A lignan macromolecule (LM) was extracted from defatted flaxseeds using an ethanol-dioxan system (1:1, v/v) and purified using Amberlite column chromatography with water and methanol as mobile phases. The LM was subjected to chemical hydrolysis (base, acid, base & acid), as well as to enzymatic processing using pepsin, pancreatin, cellulase, and β-glucuronidase.

The study revealed that lignan macromolecule in flaxseed was not homogenous. The chemical hydrolysis as well as enzymatic treatment using β-glucuronidase and cellulase released low molecular phenolic compounds from the lignan macromolecule. The liberation of secoisolariciresinol (SECO) and free phenolic acids (p-coumaric and ferulic acids) from flaxseed lignan macromolecule as a result of the base and acid hydrolyses was noted. The application of pepsin and pancreatin did not change the composition of the lignan macromolecule.

Open access

Hakime Hülya Orak, Magdalena Karamać, Adnan Orak and Ryszard Amarowicz

Abstract

The antioxidant potential and phenolic compounds content were investigated in ten white bean varieties widely consumed in Turkey. Total phenolic contents of seeds varied between 0.33 and 0.63 mg GAE/g. The Trolox Equivalent Antioxidant Capacity (TEAC) determined by the ABTS assay and the Ferric-Reducing Antioxidant Power (FRAP) of bean varieties ranged from 3.50 to 5.17 μmol Trolox/g seed and from 7.99 to 11.20 μmol Fe2+/g seed, respectively. Strong correlations were found between total phenolic content and FRAP (r=0.850) and between TEAC and FRAP (r=0.734). The antioxidant activity was investigated in a β-carotene-linoleic acid model system, as well. Differences in the inhibition of emulsion oxidation by extracts of white bean varieties were slight. The RP-HPLC fingerprint analysis of extracts showed the presence of five dominant phenolic compounds which were described as ferulic or caffeic acids derivatives. Four of them significantly contributed to reducing power and antiradical activity against ABTS•+ of extracts.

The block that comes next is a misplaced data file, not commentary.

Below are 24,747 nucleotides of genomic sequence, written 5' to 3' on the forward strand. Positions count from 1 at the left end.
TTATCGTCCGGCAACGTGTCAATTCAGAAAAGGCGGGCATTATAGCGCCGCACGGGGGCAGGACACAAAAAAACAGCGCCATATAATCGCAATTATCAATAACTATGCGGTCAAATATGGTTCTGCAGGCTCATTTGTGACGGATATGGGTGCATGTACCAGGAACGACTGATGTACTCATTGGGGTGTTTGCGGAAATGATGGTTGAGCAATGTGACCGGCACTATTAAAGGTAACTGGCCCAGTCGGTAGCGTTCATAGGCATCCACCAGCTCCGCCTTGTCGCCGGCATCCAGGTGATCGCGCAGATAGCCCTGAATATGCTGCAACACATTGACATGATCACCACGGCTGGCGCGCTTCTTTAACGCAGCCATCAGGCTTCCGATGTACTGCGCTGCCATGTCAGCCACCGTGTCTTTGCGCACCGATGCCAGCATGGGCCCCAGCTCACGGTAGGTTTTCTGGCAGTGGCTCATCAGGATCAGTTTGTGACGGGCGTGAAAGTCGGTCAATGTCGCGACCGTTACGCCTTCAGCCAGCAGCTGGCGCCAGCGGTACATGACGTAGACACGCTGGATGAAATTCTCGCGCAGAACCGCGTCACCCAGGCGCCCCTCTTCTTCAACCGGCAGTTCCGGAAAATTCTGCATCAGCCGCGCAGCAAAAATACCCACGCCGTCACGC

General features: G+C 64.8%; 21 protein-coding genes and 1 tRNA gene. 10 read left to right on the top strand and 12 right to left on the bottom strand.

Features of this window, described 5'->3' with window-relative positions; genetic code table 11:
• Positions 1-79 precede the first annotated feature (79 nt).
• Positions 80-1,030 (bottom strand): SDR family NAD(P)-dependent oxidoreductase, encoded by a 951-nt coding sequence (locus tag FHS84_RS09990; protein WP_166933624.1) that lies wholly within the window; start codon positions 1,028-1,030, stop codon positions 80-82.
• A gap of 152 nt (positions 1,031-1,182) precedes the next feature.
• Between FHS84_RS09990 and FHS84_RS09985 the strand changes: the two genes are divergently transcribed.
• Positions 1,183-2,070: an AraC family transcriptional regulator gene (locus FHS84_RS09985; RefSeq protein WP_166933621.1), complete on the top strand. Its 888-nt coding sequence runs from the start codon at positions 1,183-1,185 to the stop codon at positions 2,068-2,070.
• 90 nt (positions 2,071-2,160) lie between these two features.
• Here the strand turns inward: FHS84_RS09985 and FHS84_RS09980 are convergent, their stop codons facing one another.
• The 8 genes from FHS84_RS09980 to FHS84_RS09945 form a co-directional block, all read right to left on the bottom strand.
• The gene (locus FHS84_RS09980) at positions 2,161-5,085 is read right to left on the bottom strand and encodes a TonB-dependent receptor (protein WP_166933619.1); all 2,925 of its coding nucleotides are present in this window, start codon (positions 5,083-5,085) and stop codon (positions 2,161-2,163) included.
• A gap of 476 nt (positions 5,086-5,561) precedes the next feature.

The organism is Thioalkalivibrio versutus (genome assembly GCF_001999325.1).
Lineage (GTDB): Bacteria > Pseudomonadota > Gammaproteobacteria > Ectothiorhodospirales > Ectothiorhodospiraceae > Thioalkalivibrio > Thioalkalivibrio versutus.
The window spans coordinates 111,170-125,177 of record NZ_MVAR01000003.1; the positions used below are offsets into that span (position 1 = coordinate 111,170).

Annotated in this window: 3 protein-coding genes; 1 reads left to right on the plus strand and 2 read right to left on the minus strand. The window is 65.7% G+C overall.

Open access

Michał A. Janiak, Adriana Slavova-Kazakova, Vessela D. Kancheva, Milena Ivanova, Tsvetelin Tsrunchev and Magdalena Karamać

Abstract

The presented study revealed that there were changes in the phenolic compounds profile of extract of wild thyme (Thymus serpyllum L.) after γ-irradiation at the dose of 5 kGy. Ethanolic extracts of irradiated and non-irradiated herb were prepared and their compounds were analyzed by RP-HPLC-DAD technique. Between thirty two detected constituents, twelve phenolic compounds classified as hydroxybenzoic and hydroxycinnamic acids derivatives, flavones and flavanones were identified. Among them, caffeic acid derivatives and flavones predominated with the highest content of rosmarinic acid and luteolin-7-O-glucoside, respectively. Additionally, thymol was recognized in the analyzed extracts. γ-Irradiation slightly affected the quantitative profile of phenolic compounds of a wild thyme ethanolic extract. Only four constituents differed significantly (P<0.05) in terms of their content in the irradiated and non-irradiated samples. The content of phenolic acids (p-coumaric and caffeic acids) decreased and that of flavonoid aglycons (luteolin and eriodictyol) increased after the γ-ray treatment.